Today is the day that Doing Digital, my newest book, is finally live on Amazon and all good book stores.
It’s the result of two years primary and secondary research and, to pay it its due, has been featured in many interviews with me recently. I’ll share many of them, I’m sure. To start with, here’s the interview in Britain’s highly rated New Statesman magazine …
The digital bank hold-up
Financial institutions are fundamentally challenged by new digital players. IN his new book Doing Digital, Chris Skinner, CEO of the Finanser, outlines how they can respond.
After decades in finance and technology, Chris Skinner is releasing his sixteenth book. He discusses Doing Digital and the lessons to be learned from banks that have taken the plunge.
Q: What’s the new book about?
It’s about banks that are transforming to be truly digital. The issue today for any business is that it must convert to the internet age and yet so many businesses were built in the analogue age. We’ve seen the impact that’s had on entertainment, music, travel, photography and more. The internet has transformed every business in the world. Now, it’s time for banking and finance to go through that transition, and so I interviewed several of the biggest banks in the world who are doing this well – JPMorgan Chase, BBVA, ING, DBS and China Merchants Bank – to find out what they are doing and how. The lessons from these banks are laid bare in the book for all to see.
Q: And what would you say are the key lessons they learned?
Number one is that the company must have a licence to change. You cannot change a company from analogue to digital if it’s business as usual. You need business as unusual and all these banks got mandate from their Board of Management to focus upon transformation. Then you need to have burning platform that ignites all the people in the company and a destination of where the company has to go. I guess, overall, the main lesson is that these companies realised that digital transformation is nothing to do with a project or a function, but a fundamental cultural change and restructuring of the organisation.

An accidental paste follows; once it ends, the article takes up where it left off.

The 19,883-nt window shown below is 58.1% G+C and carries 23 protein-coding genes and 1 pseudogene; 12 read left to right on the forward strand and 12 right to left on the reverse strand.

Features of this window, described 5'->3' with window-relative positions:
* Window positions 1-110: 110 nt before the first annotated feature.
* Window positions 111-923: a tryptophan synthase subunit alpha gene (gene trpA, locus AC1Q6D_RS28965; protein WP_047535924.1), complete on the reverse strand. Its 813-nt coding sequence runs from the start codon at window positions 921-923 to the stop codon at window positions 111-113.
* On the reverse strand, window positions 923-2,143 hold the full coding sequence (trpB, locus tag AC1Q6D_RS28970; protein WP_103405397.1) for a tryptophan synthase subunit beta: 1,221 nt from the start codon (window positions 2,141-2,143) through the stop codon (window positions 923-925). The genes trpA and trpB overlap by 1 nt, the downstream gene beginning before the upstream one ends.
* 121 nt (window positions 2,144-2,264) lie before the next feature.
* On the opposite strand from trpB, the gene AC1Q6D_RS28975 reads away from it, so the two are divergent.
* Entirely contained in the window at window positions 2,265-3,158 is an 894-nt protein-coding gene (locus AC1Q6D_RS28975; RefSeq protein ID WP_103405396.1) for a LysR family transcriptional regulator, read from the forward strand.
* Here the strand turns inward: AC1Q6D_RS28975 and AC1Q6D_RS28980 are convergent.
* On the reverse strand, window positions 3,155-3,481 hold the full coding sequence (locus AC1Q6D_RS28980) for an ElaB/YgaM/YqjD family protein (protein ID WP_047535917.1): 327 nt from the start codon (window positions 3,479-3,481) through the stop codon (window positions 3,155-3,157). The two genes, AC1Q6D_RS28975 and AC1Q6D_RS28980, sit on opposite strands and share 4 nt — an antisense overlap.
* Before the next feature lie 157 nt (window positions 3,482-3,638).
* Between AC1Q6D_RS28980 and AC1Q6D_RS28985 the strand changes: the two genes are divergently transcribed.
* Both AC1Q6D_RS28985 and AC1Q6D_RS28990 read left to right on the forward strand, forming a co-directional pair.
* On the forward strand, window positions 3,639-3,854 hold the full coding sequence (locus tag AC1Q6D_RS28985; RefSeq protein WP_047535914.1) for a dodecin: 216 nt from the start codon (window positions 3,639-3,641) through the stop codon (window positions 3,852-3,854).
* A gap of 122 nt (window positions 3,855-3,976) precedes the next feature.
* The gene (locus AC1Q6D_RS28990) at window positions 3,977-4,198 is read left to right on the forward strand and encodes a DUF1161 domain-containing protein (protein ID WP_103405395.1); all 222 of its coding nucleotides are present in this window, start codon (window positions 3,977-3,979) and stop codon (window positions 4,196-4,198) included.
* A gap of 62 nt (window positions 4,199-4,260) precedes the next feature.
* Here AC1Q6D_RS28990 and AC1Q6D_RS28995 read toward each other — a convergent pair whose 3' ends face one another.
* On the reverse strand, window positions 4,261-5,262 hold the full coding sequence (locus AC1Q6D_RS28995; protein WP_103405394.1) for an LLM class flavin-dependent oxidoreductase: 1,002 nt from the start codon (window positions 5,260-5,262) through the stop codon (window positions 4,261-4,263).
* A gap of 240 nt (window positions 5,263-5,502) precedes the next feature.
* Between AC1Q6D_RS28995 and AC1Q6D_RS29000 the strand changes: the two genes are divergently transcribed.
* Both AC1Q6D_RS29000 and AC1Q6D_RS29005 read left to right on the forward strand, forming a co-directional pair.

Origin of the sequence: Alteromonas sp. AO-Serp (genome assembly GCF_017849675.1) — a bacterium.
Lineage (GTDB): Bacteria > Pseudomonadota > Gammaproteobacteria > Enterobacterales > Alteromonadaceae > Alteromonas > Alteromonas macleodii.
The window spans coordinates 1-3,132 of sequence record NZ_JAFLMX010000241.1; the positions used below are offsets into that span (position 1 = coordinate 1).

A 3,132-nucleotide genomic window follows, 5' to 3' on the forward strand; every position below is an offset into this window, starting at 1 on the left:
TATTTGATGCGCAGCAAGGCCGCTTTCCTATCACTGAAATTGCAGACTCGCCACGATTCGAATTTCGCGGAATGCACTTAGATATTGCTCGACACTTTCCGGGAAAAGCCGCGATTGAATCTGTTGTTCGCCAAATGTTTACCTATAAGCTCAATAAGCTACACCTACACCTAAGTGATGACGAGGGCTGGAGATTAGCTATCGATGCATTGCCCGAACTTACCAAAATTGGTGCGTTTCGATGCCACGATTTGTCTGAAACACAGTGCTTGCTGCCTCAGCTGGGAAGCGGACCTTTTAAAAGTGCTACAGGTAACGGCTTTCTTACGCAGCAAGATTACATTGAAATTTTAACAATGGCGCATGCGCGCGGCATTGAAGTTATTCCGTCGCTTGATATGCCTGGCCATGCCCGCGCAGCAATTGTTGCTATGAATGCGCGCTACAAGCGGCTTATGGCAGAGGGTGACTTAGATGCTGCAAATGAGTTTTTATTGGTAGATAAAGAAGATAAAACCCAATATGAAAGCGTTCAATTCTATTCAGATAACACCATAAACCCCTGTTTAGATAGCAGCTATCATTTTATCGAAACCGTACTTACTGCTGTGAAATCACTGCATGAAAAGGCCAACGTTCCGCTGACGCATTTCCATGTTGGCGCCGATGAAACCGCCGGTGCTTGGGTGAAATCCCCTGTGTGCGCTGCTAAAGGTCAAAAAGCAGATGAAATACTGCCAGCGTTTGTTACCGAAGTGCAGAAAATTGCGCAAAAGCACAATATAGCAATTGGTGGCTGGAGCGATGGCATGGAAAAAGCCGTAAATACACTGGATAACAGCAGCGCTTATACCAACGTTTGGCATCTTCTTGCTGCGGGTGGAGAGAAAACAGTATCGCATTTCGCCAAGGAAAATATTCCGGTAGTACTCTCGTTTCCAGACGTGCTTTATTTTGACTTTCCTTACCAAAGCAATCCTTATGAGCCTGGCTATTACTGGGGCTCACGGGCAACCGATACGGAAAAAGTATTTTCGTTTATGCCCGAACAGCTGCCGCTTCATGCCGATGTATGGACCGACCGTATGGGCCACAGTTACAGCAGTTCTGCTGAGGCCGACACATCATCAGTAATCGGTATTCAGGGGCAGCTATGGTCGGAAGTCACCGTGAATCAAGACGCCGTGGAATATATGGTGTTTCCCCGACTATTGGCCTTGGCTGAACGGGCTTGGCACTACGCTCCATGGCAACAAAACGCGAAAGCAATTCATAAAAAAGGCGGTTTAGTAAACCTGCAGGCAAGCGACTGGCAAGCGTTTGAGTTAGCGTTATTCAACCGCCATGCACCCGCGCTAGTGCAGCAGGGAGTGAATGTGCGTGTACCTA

Q: Is this a simple process?
Not at all. It takes years. Interestingly some of these banks have been changing for over twenty years to embrace the internet. But the book outlines over thirty key lessons from these banks, combined with my own immersion in this industry since the 1980s, and shows how change can be successfully achieved. The summary of that is that it takes place in four key phases: working out what to change, how to change, changing and then changing better. Those first two phases take one to three years; the implementation takes two to five years; and the process thereafter lasts forever.
Q: The book sounds like it’s just about banking?
Yes and no. I’ve spent my life in technology in the financial industry and dealing with change and transformation of business processes in this industry. However, the lessons can be applied to any company. It’s interesting, for example, that I saw a great write-up about how Wal*Mart was trying to change to compete with Amazon. The lessons in that story are just as interesting for a bank dealing with digital transformation as it would be for a retailer. I feel this new book is the same. The lessons are centred around big old banks from the industrial era trying to become digital, but it could just as easily be applied to any firm trying to deal with the digital age.
Q: You’ve written many books about this theme. How have your opinions changed in your new book?
Well, I got fed up with everyone saying that banks are dead, banks are stupid, banks don’t get the internet, banks are boring. Whatever. Banks are challenged fundamentally by the internet and new digital players – there are over 12,000 new companies in the world gaining billions of dollars of investment to compete with boring old banks – but the banks aren’t dead, stupid or boring. They’re just trying hard to change and adapt. And the hardest thing is knowing that you’re changing and adapting in the right way. I think Doing Digital provides them with the blueprint and answers to make sure they can do that.
Q: Finally, you’re known by some as Mr FinTech. How did that come about?
By mistake if I’m honest. I’ve worked in finance and technology for decades and was made redundant in the early 2000’s. Whilst trying to find a proper job I started writing about how finance and technology would look in the future for a variety of media platforms and then, in 2007, began blogging. I write a blog every single day on my personal platform finansernextjs.wpengine.com and, out of that, became known as the guy who knew where the future roadmap would be for finance and technology or, as it’s now known, FinTech. Just happened to be the right guy in the right place at the right time for a change.
About Chris Skinner
Chris Skinner is globally known keynote speaker on the future of finance and technology, and the CEO of The Finanser Ltd. He writes a daily blog at finansernextjs.wpengine.com and has written many books about the future of banking and technology, including Digital Bank, Digital Human and his newest book Doing Digital, available from Amazon and other online stores today.
Chris M Skinner
Chris Skinner is best known as an independent commentator on the financial markets through his blog, TheFinanser.com, as author of the bestselling book Digital Bank, and Chair of the European networking forum the Financial Services Club. He has been voted one of the most influential people in banking by The Financial Brand (as well as one of the best blogs), a FinTech Titan (Next Bank), one of the Fintech Leaders you need to follow (City AM, Deluxe and Jax Finance), as well as one of the Top 40 most influential people in financial technology by the Wall Street Journal's Financial News. To learn more click here...